Gettysburg, Pennsylvania (Devil’s Den & Wheat Field, 2nd day of battle)
July 1-3, 1863
Lee reasoned that his plans to invade Pennsylvaia would keep the war in the north and allow his army to feed off the rich northern farmlands. He further hoped another victory could influence Britain and France to recognize the Confederacy, and provide further “ammunition” to the Washington Peace Democrats and their cause.
In early June, Lee started his army northwest to the Shenandoah Valley, then north across the Potomac and toward the Cumberland Valley. The Army of the Potomac, under its new commander, George Meade, marched swiftly north in pursuit. On July 1, the two armies made contact. What began as a skirmish quickly escalated as both sides fed in reinforcements. On July 2, Lee launched a series of attacks against the Union line. Longstreet began the attack around 4 p.m. The fighting was often at close range, with federal troops bitterly contesting key points such as Little Round Top, Devil’s Den, and the Wheat Field. The second day, however, ended with the Union army still deployed in its defensive positions.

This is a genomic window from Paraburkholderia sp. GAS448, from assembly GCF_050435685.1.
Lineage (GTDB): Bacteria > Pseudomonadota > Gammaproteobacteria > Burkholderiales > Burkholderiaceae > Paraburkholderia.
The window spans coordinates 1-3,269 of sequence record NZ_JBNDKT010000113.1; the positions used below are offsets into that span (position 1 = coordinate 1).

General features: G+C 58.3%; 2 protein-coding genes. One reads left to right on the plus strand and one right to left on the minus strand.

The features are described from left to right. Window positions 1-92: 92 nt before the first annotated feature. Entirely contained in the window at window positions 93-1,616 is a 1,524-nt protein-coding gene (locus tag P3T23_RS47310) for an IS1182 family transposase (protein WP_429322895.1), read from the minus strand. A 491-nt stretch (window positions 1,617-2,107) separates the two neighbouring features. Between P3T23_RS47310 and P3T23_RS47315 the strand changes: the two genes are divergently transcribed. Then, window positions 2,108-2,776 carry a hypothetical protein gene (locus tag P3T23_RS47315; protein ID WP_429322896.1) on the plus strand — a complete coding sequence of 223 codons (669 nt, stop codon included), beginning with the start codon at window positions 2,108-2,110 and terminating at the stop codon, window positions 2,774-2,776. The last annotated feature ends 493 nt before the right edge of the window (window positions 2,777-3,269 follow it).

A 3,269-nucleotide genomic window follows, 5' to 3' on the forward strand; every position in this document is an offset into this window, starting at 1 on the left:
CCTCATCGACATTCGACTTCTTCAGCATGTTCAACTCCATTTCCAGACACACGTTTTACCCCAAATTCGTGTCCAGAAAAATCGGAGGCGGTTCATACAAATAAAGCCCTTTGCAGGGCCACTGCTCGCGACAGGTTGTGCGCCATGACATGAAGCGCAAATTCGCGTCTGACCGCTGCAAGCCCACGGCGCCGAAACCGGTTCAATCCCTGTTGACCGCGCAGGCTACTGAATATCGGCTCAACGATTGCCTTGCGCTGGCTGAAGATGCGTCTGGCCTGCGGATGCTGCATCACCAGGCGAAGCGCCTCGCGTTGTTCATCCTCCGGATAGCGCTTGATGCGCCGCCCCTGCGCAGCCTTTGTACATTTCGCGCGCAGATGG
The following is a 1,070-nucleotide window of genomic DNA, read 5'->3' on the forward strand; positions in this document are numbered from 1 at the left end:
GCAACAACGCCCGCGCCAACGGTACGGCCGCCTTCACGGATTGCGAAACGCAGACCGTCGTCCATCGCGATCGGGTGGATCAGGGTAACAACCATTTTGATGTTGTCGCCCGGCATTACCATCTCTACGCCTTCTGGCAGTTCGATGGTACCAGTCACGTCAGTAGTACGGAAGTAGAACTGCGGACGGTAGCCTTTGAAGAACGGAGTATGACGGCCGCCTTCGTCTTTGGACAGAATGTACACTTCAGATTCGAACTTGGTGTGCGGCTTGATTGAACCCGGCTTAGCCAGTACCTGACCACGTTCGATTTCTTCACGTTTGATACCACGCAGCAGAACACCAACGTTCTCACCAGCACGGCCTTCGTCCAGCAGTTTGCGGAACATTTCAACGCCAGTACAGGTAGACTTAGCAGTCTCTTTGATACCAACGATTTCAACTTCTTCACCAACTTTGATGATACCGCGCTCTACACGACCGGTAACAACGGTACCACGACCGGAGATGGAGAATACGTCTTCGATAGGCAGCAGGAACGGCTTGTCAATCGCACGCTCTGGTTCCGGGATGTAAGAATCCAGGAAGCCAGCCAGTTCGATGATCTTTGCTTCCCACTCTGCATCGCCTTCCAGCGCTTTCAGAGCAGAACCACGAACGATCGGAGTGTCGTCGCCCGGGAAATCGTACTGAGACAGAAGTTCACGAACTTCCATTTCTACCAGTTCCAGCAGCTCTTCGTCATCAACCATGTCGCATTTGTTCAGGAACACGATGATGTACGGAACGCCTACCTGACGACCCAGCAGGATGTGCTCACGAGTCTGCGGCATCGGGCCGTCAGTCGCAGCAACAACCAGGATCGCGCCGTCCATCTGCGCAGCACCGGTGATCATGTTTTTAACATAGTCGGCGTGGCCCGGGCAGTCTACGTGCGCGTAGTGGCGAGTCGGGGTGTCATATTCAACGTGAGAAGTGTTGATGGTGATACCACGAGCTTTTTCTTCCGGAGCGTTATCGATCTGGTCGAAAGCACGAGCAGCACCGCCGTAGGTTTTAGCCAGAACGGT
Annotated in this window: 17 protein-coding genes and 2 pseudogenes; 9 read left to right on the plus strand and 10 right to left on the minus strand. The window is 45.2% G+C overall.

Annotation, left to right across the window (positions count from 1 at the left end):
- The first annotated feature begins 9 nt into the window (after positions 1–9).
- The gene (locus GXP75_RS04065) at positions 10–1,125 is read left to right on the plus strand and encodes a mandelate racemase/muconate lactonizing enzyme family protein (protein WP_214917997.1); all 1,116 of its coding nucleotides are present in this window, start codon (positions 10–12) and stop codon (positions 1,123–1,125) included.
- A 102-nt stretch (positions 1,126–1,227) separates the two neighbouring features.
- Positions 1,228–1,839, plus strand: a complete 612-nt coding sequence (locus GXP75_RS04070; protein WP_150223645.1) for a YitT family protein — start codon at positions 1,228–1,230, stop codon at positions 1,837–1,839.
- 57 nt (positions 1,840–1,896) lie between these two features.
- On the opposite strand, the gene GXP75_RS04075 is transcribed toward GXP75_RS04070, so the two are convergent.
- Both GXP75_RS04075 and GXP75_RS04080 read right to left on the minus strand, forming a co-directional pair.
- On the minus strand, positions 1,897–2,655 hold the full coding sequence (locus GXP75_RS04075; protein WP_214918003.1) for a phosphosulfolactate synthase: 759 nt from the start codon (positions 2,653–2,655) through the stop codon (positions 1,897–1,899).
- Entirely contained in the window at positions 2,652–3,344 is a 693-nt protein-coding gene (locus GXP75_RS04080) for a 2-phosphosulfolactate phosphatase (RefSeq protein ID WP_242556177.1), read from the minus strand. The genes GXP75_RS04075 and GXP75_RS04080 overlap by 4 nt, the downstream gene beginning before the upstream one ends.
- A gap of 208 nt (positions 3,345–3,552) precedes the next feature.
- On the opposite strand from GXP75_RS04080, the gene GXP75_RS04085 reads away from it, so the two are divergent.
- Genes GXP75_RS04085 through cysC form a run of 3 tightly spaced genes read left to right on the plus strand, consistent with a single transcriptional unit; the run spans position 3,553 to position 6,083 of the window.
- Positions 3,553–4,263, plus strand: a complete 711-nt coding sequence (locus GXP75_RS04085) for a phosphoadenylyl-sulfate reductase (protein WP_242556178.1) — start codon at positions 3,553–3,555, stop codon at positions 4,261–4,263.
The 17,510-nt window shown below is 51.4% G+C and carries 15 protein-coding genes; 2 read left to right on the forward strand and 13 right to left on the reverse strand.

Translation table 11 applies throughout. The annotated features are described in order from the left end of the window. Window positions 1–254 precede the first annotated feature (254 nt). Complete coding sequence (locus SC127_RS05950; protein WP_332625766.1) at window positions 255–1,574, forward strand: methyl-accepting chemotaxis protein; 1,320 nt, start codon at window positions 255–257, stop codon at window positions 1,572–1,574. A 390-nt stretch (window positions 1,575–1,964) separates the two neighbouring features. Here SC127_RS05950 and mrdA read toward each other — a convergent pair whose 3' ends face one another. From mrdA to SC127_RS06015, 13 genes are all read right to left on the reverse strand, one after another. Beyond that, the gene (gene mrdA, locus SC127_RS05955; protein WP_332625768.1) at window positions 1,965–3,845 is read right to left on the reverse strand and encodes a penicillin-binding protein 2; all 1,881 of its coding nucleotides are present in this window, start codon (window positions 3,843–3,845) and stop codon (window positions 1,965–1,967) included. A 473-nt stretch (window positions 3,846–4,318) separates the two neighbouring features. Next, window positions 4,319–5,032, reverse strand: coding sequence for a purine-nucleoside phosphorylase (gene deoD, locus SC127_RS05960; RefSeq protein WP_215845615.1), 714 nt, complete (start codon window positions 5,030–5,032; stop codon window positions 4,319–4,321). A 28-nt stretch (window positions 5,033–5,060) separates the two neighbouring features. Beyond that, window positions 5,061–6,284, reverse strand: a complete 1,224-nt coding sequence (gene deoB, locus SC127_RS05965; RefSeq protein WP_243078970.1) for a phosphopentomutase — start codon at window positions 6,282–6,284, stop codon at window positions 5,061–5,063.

The stage is set, the battle lines are drawn, and you are in command. The rest is history.
George G. Meade
Take 5 Command Cards
Robert E. Lee
Take 5 Command Cards
You move first
• At the start of the Confederate turn, if Confederate units occupy the Peach Orchard hex, Wheat Field hex, and any one of the Little Round Top hill hexes place 3 flag tokens on the Confederate victory stand. As long as Confederate units occupy all 3 hexes, it continues to count toward the Confederate victory. If any hex is not occupied, remove all 3 of the flag tokens from the victory stand.
• An infantry unit may enter Devil’s Den, but must stop and may not battle that turn. When targeting a unit on Devil’s Den, the defending unit may ignore 1 flag rolled against it, and the number of battle dice rolled against it is reduced by 2.
• A Union unit on any of the 3 hill hexes of Little Round Top may ignore 1 flag rolled against it.